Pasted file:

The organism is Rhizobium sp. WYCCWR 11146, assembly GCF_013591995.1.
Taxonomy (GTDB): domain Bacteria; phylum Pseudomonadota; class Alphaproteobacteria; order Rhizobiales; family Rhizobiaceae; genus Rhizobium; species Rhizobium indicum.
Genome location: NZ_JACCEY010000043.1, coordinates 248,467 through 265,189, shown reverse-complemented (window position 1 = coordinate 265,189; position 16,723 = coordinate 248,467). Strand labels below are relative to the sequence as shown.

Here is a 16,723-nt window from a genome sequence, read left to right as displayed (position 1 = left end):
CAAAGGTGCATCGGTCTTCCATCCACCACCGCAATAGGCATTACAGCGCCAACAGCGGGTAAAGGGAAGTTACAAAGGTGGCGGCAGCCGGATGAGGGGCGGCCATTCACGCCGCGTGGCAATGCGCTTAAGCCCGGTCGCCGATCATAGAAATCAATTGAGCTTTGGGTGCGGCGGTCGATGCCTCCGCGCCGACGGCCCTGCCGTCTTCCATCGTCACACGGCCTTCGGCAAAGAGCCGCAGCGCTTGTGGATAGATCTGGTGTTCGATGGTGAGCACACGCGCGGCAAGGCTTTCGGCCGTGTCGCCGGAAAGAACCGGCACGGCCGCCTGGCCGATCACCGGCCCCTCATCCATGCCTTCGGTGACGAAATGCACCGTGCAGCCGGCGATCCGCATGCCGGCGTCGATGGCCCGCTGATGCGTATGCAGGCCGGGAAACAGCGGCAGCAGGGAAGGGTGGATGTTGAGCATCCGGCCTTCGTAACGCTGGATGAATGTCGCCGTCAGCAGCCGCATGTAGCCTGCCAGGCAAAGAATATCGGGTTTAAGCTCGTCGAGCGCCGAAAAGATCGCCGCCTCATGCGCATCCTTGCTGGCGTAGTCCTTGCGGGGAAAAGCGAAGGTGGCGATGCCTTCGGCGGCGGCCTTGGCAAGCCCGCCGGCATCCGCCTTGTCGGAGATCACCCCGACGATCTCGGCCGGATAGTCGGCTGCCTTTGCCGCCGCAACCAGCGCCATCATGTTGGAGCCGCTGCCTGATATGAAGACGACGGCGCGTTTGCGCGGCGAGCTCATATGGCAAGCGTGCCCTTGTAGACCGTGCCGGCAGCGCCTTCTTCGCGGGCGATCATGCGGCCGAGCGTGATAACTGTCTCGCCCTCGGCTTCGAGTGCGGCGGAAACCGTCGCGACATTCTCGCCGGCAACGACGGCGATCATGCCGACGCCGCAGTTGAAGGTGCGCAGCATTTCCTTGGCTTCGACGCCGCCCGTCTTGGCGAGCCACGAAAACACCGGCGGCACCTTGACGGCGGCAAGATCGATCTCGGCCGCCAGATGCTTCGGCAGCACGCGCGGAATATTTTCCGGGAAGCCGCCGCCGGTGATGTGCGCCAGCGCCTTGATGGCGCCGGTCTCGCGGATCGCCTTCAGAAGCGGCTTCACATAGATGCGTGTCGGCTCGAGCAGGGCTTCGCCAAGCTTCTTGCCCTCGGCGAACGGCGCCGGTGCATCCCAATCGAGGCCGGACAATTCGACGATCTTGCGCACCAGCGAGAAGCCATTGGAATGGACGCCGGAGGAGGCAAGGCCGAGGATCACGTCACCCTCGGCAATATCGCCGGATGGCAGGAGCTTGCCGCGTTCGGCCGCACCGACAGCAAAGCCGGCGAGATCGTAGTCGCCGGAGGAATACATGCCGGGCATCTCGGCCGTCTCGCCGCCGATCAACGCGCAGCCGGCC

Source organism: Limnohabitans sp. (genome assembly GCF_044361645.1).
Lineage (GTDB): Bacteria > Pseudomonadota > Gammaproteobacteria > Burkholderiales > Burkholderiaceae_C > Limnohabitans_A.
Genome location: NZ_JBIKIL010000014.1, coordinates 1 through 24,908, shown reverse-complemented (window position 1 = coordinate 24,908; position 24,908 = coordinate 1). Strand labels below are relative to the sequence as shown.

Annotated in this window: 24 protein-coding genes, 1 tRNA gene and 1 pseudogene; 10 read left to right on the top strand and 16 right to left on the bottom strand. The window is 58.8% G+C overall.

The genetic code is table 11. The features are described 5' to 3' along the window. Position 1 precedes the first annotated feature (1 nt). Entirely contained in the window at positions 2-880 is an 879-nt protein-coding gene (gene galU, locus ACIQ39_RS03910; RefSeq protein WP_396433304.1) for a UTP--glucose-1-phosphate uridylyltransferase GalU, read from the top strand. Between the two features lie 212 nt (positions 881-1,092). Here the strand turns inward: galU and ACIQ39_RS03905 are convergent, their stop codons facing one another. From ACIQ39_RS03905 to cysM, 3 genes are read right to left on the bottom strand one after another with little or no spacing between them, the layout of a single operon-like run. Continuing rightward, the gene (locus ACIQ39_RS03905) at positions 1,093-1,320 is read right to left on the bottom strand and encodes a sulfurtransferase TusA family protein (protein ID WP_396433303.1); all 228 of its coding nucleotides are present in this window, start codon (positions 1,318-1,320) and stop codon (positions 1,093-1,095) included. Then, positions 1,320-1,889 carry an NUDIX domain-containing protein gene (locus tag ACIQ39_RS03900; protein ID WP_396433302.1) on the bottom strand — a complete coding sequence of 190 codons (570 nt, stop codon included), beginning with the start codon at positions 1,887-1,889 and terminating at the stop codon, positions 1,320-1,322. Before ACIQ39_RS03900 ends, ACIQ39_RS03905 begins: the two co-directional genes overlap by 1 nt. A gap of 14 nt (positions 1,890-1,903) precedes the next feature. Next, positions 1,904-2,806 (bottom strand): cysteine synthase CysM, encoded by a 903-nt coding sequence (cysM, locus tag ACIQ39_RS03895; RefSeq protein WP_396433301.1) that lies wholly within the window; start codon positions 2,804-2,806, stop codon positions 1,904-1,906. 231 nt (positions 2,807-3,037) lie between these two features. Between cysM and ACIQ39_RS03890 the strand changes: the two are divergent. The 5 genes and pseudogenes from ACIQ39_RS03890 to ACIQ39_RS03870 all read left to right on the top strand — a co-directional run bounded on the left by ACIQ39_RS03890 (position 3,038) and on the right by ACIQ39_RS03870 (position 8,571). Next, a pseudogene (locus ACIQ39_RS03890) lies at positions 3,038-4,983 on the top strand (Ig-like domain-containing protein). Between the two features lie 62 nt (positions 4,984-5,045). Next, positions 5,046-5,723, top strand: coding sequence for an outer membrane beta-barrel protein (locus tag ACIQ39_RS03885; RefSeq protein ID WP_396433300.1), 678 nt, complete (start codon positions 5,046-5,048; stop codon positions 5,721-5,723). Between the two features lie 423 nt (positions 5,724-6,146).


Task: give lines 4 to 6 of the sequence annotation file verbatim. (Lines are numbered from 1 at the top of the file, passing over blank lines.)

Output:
Here is a 16,723-nt window from a genome sequence, read left to right as displayed (position 1 = left end):
CAAAGGTGCATCGGTCTTCCATCCACCACCGCAATAGGCATTACAGCGCCAACAGCGGGTAAAGGGAAGTTACAAAGGTGGCGGCAGCCGGATGAGGGGCGGCCATTCACGCCGCGTGGCAATGCGCTTAAGCCCGGTCGCCGATCATAGAAATCAATTGAGCTTTGGGTGCGGCGGTCGATGCCTCCGCGCCGACGGCCCTGCCGTCTTCCATCGTCACACGGCCTTCGGCAAAGAGCCGCAGCGCTTGTGGATAGATCTGGTGTTCGATGGTGAGCACACGCGCGGCAAGGCTTTCGGCCGTGTCGCCGGAAAGAACCGGCACGGCCGCCTGGCCGATCACCGGCCCCTCATCCATGCCTTCGGTGACGAAATGCACCGTGCAGCCGGCGATCCGCATGCCGGCGTCGATGGCCCGCTGATGCGTATGCAGGCCGGGAAACAGCGGCAGCAGGGAAGGGTGGATGTTGAGCATCCGGCCTTCGTAACGCTGGATGAATGTCGCCGTCAGCAGCCGCATGTAGCCTGCCAGGCAAAGAATATCGGGTTTAAGCTCGTCGAGCGCCGAAAAGATCGCCGCCTCATGCGCATCCTTGCTGGCGTAGTCCTTGCGGGGAAAAGCGAAGGTGGCGATGCCTTCGGCGGCGGCCTTGGCAAGCCCGCCGGCATCCGCCTTGTCGGAGATCACCCCGACGATCTCGGCCGGATAGTCGGCTGCCTTTGCCGCCGCAACCAGCGCCATCATGTTGGAGCCGCTGCCTGATATGAAGACGACGGCGCGTTTGCGCGGCGAGCTCATATGGCAAGCGTGCCCTTGTAGACCGTGCCGGCAGCGCCTTCTTCGCGGGCGATCATGCGGCCGAGCGTGATAACTGTCTCGCCCTCGGCTTCGAGTGCGGCGGAAACCGTCGCGACATTCTCGCCGGCAACGACGGCGATCATGCCGACGCCGCAGTTGAAGGTGCGCAGCATTTCCTTGGCTTCGACGCCGCCCGTCTTGGCGAGCCACGAAAACACCGGCGGCACCTTGACGGCGGCAAGATCGATCTCGGCCGCCAGATGCTTCGGCAGCACGCGCGGAATATTTTCCGGGAAGCCGCCGCCGGTGATGTGCGCCAGCGCCTTGATGGCGCCGGTCTCGCGGATCGCCTTCAGAAGCGGCTTCACATAGATGCGTGTCGGCTCGAGCAGGGCTTCGCCAAGCTTCTTGCCCTCGGCGAACGGCGCCGGTGCATCCCAATCGAGGCCGGACAATTCGACGATCTTGCGCACCAGCGAGAAGCCATTGGAATGGACGCCGGAGGAGGCAAGGCCGAGGATCACGTCACCCTCGGCAATATCGCCGGATGGCAGGAGCTTGCCGCGTTCGGCCGCACCGACAGCAAAGCCGGCGAGATCGTAGTCGCCGGAGGAATACATGCCGGGCATCTCGGCCGTCTCGCCGCCGATCAACGCGCAGCCGGCC

Source organism: Limnohabitans sp. (genome assembly GCF_044361645.1).